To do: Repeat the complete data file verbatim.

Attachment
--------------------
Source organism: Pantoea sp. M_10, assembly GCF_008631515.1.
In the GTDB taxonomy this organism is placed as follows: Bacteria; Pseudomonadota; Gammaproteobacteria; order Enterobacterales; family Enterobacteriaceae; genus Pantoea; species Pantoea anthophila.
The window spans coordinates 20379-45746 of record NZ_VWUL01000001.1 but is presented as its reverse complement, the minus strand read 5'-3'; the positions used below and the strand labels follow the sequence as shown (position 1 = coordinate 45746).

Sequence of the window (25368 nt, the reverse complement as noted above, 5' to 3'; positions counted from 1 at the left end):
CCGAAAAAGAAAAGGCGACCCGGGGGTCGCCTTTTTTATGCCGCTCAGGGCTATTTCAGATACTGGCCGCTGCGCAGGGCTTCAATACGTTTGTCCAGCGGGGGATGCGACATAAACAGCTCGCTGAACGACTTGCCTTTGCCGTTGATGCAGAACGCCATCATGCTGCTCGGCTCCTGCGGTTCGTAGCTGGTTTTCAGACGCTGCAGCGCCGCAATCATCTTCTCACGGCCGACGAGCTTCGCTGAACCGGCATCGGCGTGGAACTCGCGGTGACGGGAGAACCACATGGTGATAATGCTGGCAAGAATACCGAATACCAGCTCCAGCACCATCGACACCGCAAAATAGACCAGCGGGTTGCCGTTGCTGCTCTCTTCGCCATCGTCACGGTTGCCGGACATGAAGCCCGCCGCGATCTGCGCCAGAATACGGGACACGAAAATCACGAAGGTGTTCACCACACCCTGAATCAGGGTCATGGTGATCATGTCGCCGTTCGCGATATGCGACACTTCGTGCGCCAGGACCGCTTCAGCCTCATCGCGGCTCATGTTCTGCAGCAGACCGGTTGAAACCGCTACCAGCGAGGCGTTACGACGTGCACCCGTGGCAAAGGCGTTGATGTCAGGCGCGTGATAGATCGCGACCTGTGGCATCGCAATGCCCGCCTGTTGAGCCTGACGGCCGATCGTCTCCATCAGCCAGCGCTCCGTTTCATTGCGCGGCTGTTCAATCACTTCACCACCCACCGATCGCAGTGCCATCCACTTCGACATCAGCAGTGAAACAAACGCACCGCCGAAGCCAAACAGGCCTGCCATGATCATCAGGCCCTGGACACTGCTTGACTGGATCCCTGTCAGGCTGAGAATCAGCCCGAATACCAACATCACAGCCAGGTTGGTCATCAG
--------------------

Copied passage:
Source organism: Pantoea sp. M_10, assembly GCF_008631515.1.
In the GTDB taxonomy this organism is placed as follows: Bacteria; Pseudomonadota; Gammaproteobacteria; order Enterobacterales; family Enterobacteriaceae; genus Pantoea; species Pantoea anthophila.
The window spans coordinates 20379-45746 of record NZ_VWUL01000001.1 but is presented as its reverse complement, the minus strand read 5'-3'; the positions used below and the strand labels follow the sequence as shown (position 1 = coordinate 45746).

Sequence of the window (25368 nt, the reverse complement as noted above, 5' to 3'; positions counted from 1 at the left end):
CCGAAAAAGAAAAGGCGACCCGGGGGTCGCCTTTTTTATGCCGCTCAGGGCTATTTCAGATACTGGCCGCTGCGCAGGGCTTCAATACGTTTGTCCAGCGGGGGATGCGACATAAACAGCTCGCTGAACGACTTGCCTTTGCCGTTGATGCAGAACGCCATCATGCTGCTCGGCTCCTGCGGTTCGTAGCTGGTTTTCAGACGCTGCAGCGCCGCAATCATCTTCTCACGGCCGACGAGCTTCGCTGAACCGGCATCGGCGTGGAACTCGCGGTGACGGGAGAACCACATGGTGATAATGCTGGCAAGAATACCGAATACCAGCTCCAGCACCATCGACACCGCAAAATAGACCAGCGGGTTGCCGTTGCTGCTCTCTTCGCCATCGTCACGGTTGCCGGACATGAAGCCCGCCGCGATCTGCGCCAGAATACGGGACACGAAAATCACGAAGGTGTTCACCACACCCTGAATCAGGGTCATGGTGATCATGTCGCCGTTCGCGATATGCGACACTTCGTGCGCCAGGACCGCTTCAGCCTCATCGCGGCTCATGTTCTGCAGCAGACCGGTTGAAACCGCTACCAGCGAGGCGTTACGACGTGCACCCGTGGCAAAGGCGTTGATGTCAGGCGCGTGATAGATCGCGACCTGTGGCATCGCAATGCCCGCCTGTTGAGCCTGACGGCCGATCGTCTCCATCAGCCAGCGCTCCGTTTCATTGCGCGGCTGTTCAATCACTTCACCACCCACCGATCGCAGTGCCATCCACTTCGACATCAGCAGTGAAACAAACGCACCGCCGAAGCCAAACAGGCCTGCCATGATCATCAGGCCCTGGACACTGCTTGACTGGATCCCTGTCAGGCTGAGAATCAGCCCGAATACCAACATCACAGCCAGGTTGGTCATCAG